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Dr-Oz-s-Vet-Advice

Summer hazards for dogs

Summer tends to be a very busy time for veterinary practices. Naturally people are more engaged in outdoor activities which can be very pleasurable for both humans and pets but at times can bear risks. Here, you’ll find in brief the most common summer related hazards for dogs.

The Okanagan Valley can get very hot in the summer.  Heat stroke is one of the most common reasons for emergency visits to the vet. In order to prevent heat stroke try to exercise your dog in the morning and early evening hours. Try to avoid any excessive physical activity in the outdoors during the hot hours of the day. Make sure your pet has access to drinking water at all times. If you place your dog in the yard, even for resting, make sure it has a shaded area to stay in. Never leave your pet in the car without an open window or air conditioner, not even for few minutes. In the summer the temperature in a parked car can be very high and even a few minutes can jeopardize your pet’s life.

Many people like to take their dog to the lake. People usually assume that all dogs are good swimmers but this is actually not true. Most dogs know how to swim, but some dogs, in particular small breed dogs and young dogs, are at higher risk of drowning. Nowadays pet stores carry dog’s life jackets. If you are taking your dog along with you for boating or any other activity in which the dog might fall into the water, it would be safer to first equip your dog with a life jacket.

Summer time makes everybody more active, including the snakes. Snake bites around the face and neck are the most dangerous. On top of the damage done by the snake’s venom, the face and neck might swell up and cause respiratory impairment. Unfortunately those areas in the body are the most common to be involved, because the snakes tend to attack the dogs when the dogs get closer to sniff them. I recommend to keep the dog on a leash so you would be able to control its actions. If your dog is bitten by a snake, seek immediate veterinary care.

“Hit by car” is one of the most common reasons for emergency visits to the vet all year around, but there is a higher incidence of “hit by car” cases during the summer season. Always keep your dog on a leash - don’t let your dog roam around free on its own with no supervision and, keeping your dog in a fenced yard, are a couple of the things you can do to prevent your dog from getting injured.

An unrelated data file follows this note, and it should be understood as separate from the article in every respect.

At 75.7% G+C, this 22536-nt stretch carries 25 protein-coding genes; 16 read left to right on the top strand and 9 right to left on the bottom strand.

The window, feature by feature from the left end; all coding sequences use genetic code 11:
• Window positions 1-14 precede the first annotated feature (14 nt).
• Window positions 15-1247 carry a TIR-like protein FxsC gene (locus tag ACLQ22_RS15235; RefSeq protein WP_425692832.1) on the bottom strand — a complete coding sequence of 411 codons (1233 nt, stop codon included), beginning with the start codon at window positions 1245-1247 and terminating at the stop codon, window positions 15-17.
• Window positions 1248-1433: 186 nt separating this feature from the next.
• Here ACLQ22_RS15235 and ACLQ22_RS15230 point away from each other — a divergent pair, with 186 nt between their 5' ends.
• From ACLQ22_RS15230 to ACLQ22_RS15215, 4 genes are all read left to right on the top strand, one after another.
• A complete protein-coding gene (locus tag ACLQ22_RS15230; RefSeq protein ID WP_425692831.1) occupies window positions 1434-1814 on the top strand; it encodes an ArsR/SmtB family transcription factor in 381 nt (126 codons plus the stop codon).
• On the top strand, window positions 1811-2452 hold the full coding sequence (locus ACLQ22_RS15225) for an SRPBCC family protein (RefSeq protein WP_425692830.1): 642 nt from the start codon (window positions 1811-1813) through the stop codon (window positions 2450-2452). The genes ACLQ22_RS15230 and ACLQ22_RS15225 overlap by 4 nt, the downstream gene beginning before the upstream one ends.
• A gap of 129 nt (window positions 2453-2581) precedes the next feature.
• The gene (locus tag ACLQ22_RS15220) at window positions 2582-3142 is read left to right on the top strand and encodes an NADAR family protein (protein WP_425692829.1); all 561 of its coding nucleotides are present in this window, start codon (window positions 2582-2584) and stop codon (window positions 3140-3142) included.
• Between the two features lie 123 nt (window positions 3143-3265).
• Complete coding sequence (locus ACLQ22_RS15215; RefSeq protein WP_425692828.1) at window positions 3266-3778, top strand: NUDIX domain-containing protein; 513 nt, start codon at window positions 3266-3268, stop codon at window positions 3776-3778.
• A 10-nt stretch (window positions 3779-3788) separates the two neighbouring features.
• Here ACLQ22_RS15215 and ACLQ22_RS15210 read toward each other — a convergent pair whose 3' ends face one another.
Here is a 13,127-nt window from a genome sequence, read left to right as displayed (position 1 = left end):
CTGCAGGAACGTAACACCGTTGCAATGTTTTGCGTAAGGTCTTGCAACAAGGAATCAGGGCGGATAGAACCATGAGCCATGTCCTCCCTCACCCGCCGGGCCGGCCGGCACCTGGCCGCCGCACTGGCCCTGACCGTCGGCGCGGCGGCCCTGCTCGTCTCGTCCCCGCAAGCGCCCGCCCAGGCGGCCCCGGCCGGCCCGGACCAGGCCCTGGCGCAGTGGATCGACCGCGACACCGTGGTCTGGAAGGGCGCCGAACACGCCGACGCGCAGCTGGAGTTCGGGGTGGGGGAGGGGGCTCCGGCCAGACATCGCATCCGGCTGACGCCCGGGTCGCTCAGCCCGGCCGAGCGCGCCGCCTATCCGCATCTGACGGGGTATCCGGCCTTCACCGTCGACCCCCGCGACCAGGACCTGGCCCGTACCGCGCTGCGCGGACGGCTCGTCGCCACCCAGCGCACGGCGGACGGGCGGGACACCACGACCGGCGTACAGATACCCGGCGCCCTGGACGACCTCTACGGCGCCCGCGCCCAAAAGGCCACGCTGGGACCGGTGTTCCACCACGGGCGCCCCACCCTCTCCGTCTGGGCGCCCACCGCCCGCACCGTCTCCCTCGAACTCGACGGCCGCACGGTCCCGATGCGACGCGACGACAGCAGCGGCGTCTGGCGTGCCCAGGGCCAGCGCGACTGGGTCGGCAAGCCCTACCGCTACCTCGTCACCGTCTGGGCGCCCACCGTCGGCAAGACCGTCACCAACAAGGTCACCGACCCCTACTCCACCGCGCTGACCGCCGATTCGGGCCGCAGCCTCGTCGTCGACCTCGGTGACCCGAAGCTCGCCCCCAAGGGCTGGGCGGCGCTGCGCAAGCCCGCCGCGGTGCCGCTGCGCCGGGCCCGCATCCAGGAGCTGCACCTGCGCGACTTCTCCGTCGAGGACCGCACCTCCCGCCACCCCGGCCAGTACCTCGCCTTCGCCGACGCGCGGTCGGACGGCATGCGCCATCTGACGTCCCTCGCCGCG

I would like to remind pet owners that preventative medicine is extremely important in summer time. As discussed before in different articles, fleas and ticks are vectors of different diseases. These external parasites, along with the mosquitoes that transmit heartworm are all temperature dependent and hence the diseases attributed to them are more prevalent in the summer.

I strongly recommend to keep your dog up to date on its deworming, flea and tick control and apply heartworm medications every month during the heartworm season (April- November).

Please consult your veterinarian about more advice on how to enjoy a safe summer with your furry friend.



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About the Author

Dr. Moshe Oz owns Rose Valley Veterinary Hospital, a small animal veterinary practice in West Kelowna.

Dr. Oz has deep love and affection for animals. It was his childhood dream to become a veterinarian, a dream that he has fulfilled when he graduated with honours from KUVM,on 2006. Dr. Oz's special interest is internal medicine and surgery.

In his free time Dr. Oz enjoys training and racing triathlons, including the legendary Penticton's Ironman.

Dr. Oz can be contacted through his website: www.KelownaVet.ca



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The views expressed are strictly those of the author and not necessarily those of Castanet. Castanet does not warrant the contents.

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